Making Sure Your Rooster Knows You Are Top Dog

Discussion in 'Managing Your Flock' started by CalgaryFarmer, Oct 24, 2015.

  1. izziebean

    izziebean Chillin' With My Peeps

    May 2, 2015
    I should probably mention that my roos are either polish or silkies. The silkies have always been nice to me. The polish... well.. the silver laced polish is scared of me. If I walk near him, he huddles near the fence and I just gently pick him up. It's the other polish that has been giving me problems. Since his feathers were getting so long in the front, I taped them up for a couple of days with some painters tape so he could see better. He was a lot less skiddish. Yesterday, I finally took the tape off and just lopped off his top feathers to a reasonably length. He seems happier and can see better.
  2. Pork Pie Ken

    Pork Pie Ken Monkey Business Premium Member

    Jan 30, 2015
    Africa - near the equator
    I find that quick squirt from a water pistol can deter any unwanted behaviour
  3. izziebean

    izziebean Chillin' With My Peeps

    May 2, 2015
    During the summer I could use the water hose out back, but now that it's so cold the ground wont dry. Maybe i'll buy a squirt bottle.
  4. Mrs. K

    Mrs. K Overrun With Chickens

    Nov 12, 2009
    western South Dakota
    "leave the rooster training to the professionals, other chickens." Nupe

    I agree with this, the best roosters are raised in a multi-generational flock. Older birds work with those cockerels 24/7. They don't tolerate any bull either.

    There are probably people who can train them as stated above, but frankly, most of us do not work with our birds to that point. If a bird is aggressive, cull him, and try again.

    I have had good and bad, recognize the signs of an aggressive rooster, and put him in the pot.

    Mrs. K
    1 person likes this.
  5. Black Choctaw

    Black Choctaw Out Of The Brooder

    Sep 28, 2015
    San Antonio, TX
    I have two adult roosters and a cockerel. My lavender Orpington is as sweet as he can be. But 'Roo' who I now call 'meanie' is just that mean, nasty-tempered and will attack, if I'm not carrying a stick around. He is a RIR/white leghorn and has killed two other roosters.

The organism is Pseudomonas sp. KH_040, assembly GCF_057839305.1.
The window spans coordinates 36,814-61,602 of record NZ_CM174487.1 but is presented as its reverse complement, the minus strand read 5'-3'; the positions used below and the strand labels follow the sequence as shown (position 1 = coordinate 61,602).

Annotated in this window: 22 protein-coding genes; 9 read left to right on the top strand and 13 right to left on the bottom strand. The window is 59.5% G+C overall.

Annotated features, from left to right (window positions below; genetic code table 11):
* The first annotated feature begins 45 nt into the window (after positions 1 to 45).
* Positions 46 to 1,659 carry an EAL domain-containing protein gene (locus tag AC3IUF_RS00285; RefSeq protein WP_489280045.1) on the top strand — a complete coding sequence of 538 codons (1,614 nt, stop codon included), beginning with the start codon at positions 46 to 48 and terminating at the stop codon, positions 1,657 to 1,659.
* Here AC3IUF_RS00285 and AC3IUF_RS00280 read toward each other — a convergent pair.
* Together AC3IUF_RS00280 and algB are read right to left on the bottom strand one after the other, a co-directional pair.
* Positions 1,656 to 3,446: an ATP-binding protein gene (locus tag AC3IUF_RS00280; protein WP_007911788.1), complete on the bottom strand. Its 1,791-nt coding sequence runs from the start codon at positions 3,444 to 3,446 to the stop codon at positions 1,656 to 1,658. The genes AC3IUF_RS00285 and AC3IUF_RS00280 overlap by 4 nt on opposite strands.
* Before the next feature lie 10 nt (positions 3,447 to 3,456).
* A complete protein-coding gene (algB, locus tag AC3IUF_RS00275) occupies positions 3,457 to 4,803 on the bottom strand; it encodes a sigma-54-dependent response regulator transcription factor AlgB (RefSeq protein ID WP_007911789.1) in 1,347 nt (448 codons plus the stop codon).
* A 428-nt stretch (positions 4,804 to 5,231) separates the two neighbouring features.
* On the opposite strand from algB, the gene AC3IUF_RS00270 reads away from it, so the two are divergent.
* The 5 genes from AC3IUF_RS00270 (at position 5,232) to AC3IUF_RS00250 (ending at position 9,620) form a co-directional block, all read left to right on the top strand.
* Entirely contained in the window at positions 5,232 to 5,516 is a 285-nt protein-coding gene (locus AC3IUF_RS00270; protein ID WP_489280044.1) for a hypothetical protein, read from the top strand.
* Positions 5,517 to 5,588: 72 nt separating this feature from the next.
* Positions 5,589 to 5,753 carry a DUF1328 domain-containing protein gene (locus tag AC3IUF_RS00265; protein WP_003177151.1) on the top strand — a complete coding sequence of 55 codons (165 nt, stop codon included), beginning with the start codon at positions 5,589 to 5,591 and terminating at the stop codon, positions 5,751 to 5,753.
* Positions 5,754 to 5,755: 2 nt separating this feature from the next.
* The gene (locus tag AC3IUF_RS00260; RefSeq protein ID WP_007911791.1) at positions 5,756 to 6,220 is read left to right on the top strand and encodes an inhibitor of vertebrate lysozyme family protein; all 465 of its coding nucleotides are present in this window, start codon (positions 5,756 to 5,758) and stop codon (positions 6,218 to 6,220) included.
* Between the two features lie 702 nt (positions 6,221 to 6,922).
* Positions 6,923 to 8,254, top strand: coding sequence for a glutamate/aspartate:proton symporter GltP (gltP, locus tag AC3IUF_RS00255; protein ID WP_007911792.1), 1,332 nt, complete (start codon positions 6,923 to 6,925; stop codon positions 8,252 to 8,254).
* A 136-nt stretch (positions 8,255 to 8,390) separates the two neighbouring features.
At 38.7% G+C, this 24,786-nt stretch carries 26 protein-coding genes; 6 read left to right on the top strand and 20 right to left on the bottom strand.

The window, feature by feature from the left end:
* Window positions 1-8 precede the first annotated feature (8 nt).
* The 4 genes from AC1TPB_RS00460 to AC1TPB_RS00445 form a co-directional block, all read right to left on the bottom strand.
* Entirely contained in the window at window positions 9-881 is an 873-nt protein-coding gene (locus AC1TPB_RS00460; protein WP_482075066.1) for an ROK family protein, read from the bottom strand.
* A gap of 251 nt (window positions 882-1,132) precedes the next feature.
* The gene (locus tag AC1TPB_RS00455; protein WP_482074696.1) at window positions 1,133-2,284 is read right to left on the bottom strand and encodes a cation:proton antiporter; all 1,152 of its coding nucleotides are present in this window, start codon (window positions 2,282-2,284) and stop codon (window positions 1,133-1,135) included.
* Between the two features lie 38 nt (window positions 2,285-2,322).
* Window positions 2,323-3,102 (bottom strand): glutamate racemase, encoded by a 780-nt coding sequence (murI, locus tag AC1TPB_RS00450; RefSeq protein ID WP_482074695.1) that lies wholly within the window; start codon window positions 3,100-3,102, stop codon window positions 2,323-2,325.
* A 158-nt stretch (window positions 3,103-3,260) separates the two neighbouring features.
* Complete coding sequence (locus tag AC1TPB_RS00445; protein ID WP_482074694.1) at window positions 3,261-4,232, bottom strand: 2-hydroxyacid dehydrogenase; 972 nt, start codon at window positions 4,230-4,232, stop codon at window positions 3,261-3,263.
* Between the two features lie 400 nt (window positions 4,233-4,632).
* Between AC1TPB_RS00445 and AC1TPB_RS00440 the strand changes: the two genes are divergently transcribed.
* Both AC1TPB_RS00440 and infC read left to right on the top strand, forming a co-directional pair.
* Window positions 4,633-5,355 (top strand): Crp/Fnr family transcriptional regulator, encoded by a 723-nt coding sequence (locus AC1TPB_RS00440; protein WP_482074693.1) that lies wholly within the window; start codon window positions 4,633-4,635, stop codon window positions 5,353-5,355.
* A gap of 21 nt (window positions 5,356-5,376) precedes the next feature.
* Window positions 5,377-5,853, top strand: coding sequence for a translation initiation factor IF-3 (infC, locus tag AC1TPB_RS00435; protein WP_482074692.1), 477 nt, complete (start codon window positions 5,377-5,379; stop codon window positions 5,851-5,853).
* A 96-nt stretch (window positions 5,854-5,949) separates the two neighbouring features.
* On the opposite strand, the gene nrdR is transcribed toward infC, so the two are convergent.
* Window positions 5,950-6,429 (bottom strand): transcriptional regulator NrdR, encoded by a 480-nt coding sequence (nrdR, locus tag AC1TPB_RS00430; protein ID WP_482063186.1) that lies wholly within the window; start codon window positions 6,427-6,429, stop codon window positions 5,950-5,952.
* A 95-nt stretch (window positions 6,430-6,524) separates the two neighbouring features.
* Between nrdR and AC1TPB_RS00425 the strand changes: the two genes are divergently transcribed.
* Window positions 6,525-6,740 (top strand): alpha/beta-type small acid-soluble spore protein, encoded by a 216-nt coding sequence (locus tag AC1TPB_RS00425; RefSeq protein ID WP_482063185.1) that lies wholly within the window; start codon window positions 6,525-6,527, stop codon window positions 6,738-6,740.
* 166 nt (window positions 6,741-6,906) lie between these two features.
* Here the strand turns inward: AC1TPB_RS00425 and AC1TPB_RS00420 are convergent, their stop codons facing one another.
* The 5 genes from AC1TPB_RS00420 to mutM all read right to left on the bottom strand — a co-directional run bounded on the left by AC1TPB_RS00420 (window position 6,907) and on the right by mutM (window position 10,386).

Wish I knew what to do with him, but my girls' eggs are fertile.
  6. aart

    aart Chicken Juggler! Premium Member

    Nov 27, 2012
    SW Michigan
    My Coop
    Eat don't really want to create more with his temperament.
    Tho multiple males can bring out the worst in some of them.
  7. Black Choctaw

    Black Choctaw Out Of The Brooder

    Sep 28, 2015
    San Antonio, TX
    Lol, eat him!!
  8. samantha LW

    samantha LW Out Of The Brooder

    Nov 1, 2015
    I have a polish rooster and he started to become aggressive towards us. He is only 7 months but as he hit sexual maturity he would bow up especially on my daughter (9) . I have fixed this problem by picking him up when he starts and holding him like a baby while I pet his head feathers back and talk in a stupid voice "whose my baby rooster" etc. He completely looks offended during this exchange but has decided that he should not bow up on us at all. :)
    1 person likes this.
  9. Diney

    Diney Out Of The Brooder

    Feb 17, 2015
    My RIR has always been very docile but one day out of the blue he decided to see how tough he was and I was walking across the yard and he attacked back of my leg. I was totally shocked and gut reaction was I turned around and kicked him. He has never been aggressive again. I probably wouldn't have kicked him if I had time to think about it, but was just a reaction. Love my rooster.
  10. akahahn

    akahahn New Egg

    Jan 24, 2014
    All roosters will be a little abrasive during mating season and that is understandable. Agression toward humans can be genetic. I never breed a rooster that shows human agression. To back a rooster down, just carry a small spray bottle with water and a little ammonia. It will not hurt him, but the ammonia will stop him in his tracks. Just think of getting some in your eyes. Hope it helps

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